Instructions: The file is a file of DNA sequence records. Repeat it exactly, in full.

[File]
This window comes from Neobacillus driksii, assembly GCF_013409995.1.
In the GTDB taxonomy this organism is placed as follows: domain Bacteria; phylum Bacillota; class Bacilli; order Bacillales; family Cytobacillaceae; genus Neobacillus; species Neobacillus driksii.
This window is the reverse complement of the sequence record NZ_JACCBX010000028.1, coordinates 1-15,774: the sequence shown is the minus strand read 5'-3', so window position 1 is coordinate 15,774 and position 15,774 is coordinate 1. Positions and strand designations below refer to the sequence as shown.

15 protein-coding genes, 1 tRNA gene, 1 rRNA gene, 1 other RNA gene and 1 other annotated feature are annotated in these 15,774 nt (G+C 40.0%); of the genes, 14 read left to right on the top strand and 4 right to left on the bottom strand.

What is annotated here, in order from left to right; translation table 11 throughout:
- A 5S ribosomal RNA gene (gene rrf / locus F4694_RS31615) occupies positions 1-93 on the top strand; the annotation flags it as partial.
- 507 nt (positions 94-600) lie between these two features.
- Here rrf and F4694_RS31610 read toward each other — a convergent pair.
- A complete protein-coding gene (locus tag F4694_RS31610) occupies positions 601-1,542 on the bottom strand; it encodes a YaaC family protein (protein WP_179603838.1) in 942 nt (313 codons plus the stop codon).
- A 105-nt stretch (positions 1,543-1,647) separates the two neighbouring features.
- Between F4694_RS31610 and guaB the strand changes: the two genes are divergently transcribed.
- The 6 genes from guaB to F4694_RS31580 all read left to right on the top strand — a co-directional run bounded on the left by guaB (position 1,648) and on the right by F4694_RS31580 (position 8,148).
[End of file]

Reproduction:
This window comes from Neobacillus driksii, assembly GCF_013409995.1.
In the GTDB taxonomy this organism is placed as follows: domain Bacteria; phylum Bacillota; class Bacilli; order Bacillales; family Cytobacillaceae; genus Neobacillus; species Neobacillus driksii.
This window is the reverse complement of the sequence record NZ_JACCBX010000028.1, coordinates 1-15,774: the sequence shown is the minus strand read 5'-3', so window position 1 is coordinate 15,774 and position 15,774 is coordinate 1. Positions and strand designations below refer to the sequence as shown.

15 protein-coding genes, 1 tRNA gene, 1 rRNA gene, 1 other RNA gene and 1 other annotated feature are annotated in these 15,774 nt (G+C 40.0%); of the genes, 14 read left to right on the top strand and 4 right to left on the bottom strand.

What is annotated here, in order from left to right; translation table 11 throughout:
- A 5S ribosomal RNA gene (gene rrf / locus F4694_RS31615) occupies positions 1-93 on the top strand; the annotation flags it as partial.
- 507 nt (positions 94-600) lie between these two features.
- Here rrf and F4694_RS31610 read toward each other — a convergent pair.
- A complete protein-coding gene (locus tag F4694_RS31610) occupies positions 601-1,542 on the bottom strand; it encodes a YaaC family protein (protein WP_179603838.1) in 942 nt (313 codons plus the stop codon).
- A 105-nt stretch (positions 1,543-1,647) separates the two neighbouring features.
- Between F4694_RS31610 and guaB the strand changes: the two genes are divergently transcribed.
- The 6 genes from guaB to F4694_RS31580 all read left to right on the top strand — a co-directional run bounded on the left by guaB (position 1,648) and on the right by F4694_RS31580 (position 8,148).